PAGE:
What is Tramadol?
Tramadol is a commonly prescribed medication most frequently used for the treatment of moderate to severe pain. Because it is habit forming and has a particularly high potential for misuse, Tramadol is typically only prescribed to be taken short-term, in the case of an invasive surgical procedure or after a serious injury. Tramadol typically comes in the form of a tablet which is taken orally. However, the medication can also be administered in liquid form, or as an intravenous injection — though Tramadol is only injected in a hospital setting. The opioid analgesic medication has several brand name variations, including Ultram, Ultram ER, Invodol, Larapam, Mabron, Maneo, Marol, Maxitram and Conzip, among others.
The medication begins to work within 30 minutes, binding with opioid receptors in the brain and interfering with pain signals. Because the half-life of the medication is fairly short, withdrawal symptoms set in quickly – within several hours after the final dose. If a person has been taking Tramadol for a prolonged period of time or if they have been taking the medication in higher doses than recommended, they will develop a tolerance. Once a tolerance builds, symptoms of withdrawal will develop once use is stopped abruptly. Immersion Recovery Center today to learn more.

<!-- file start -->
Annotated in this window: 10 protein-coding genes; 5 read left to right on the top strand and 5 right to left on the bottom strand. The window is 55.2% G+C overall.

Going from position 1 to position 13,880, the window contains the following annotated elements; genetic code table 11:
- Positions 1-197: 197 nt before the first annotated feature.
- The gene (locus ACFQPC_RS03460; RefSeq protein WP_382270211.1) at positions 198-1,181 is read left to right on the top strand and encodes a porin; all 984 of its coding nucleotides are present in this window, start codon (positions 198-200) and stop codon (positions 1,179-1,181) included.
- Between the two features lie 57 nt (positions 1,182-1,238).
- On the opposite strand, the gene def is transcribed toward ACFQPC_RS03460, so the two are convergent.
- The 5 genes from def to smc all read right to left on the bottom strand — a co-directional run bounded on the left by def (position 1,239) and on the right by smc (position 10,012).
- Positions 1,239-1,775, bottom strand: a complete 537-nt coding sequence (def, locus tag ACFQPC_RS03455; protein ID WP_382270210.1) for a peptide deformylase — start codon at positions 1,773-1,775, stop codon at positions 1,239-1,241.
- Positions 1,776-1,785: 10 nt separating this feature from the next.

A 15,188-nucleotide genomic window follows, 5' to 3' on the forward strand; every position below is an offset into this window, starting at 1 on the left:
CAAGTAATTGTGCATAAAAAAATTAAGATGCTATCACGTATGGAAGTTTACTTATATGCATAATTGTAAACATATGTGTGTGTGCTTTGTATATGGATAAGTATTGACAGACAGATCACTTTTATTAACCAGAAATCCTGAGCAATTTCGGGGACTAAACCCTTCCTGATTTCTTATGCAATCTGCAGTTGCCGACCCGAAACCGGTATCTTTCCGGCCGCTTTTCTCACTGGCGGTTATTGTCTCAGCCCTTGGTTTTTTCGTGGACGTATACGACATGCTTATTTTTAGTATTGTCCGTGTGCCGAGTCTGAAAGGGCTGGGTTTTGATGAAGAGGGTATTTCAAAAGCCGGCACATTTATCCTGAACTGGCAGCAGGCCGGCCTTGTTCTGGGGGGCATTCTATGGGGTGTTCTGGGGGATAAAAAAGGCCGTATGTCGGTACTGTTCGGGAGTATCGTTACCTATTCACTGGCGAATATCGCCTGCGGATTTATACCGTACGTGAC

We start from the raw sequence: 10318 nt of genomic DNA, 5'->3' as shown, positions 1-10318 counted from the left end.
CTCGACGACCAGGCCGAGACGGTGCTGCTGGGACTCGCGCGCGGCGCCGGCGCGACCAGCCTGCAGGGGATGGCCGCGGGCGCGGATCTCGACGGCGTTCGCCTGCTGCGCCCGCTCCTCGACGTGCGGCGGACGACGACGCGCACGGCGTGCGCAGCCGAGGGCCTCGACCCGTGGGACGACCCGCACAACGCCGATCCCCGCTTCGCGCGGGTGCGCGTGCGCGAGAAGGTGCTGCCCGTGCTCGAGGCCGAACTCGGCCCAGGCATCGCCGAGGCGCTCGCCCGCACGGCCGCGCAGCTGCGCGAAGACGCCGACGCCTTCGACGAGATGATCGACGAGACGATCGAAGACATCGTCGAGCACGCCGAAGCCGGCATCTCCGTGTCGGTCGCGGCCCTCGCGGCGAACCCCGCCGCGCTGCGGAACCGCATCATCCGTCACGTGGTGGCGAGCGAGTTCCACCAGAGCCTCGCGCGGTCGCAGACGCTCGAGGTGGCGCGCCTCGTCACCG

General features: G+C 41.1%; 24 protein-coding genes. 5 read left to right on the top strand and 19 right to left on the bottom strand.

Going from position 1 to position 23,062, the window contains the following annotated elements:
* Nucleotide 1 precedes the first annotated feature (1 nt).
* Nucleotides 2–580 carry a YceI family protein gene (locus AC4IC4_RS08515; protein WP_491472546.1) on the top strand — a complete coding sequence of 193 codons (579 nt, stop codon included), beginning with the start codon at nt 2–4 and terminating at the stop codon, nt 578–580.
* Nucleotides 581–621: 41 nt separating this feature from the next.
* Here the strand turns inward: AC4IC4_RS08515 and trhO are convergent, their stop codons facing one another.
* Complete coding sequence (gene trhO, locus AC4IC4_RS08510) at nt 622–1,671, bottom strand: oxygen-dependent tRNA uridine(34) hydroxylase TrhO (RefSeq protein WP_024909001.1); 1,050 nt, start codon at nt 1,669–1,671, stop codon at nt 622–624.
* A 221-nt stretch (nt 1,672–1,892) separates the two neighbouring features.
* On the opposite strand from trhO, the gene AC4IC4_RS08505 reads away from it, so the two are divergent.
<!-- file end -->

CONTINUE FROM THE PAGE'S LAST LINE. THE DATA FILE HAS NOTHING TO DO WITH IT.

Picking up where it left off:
Tramadol Addiction Facts & Statistics
Rates of Tramadol misuse throughout the U.S. have been on the rise, mostly due to high prescription rates. According to one study which collected data from the National Survey on Drug Use and Health between the years 2002 and 2017, roughly 4 percent of all Americans who had been prescribed the medication for a legitimate medical condition went on to develop a Tramadol use disorder. The study reads, “Starting in 2015, NSDUH collected data on reported past-year misuse among individuals reporting past-year use of oral tramadol, morphine, oxycodone, and hydrocodone. An estimated 1.6 to 1.8 million Americans reported any (alone or in combination) past-year misuse of oral tramadol, versus 0.5 to 0.7 million for morphine, 3.8 to 4.3 million for oxycodone, 6.2 to 7.1 million for hydrocodone during the 3-year period.”
While rates of Tramadol misuse are lower than rates of oxycodone and hydrocodone misuse, opioid misuse and dependence as a whole still affects millions of Americans on an annual basis. If you or someone you love has been misusing Tramadol or any other prescription painkiller, Immersion Recovery Center is available to help. today for more information.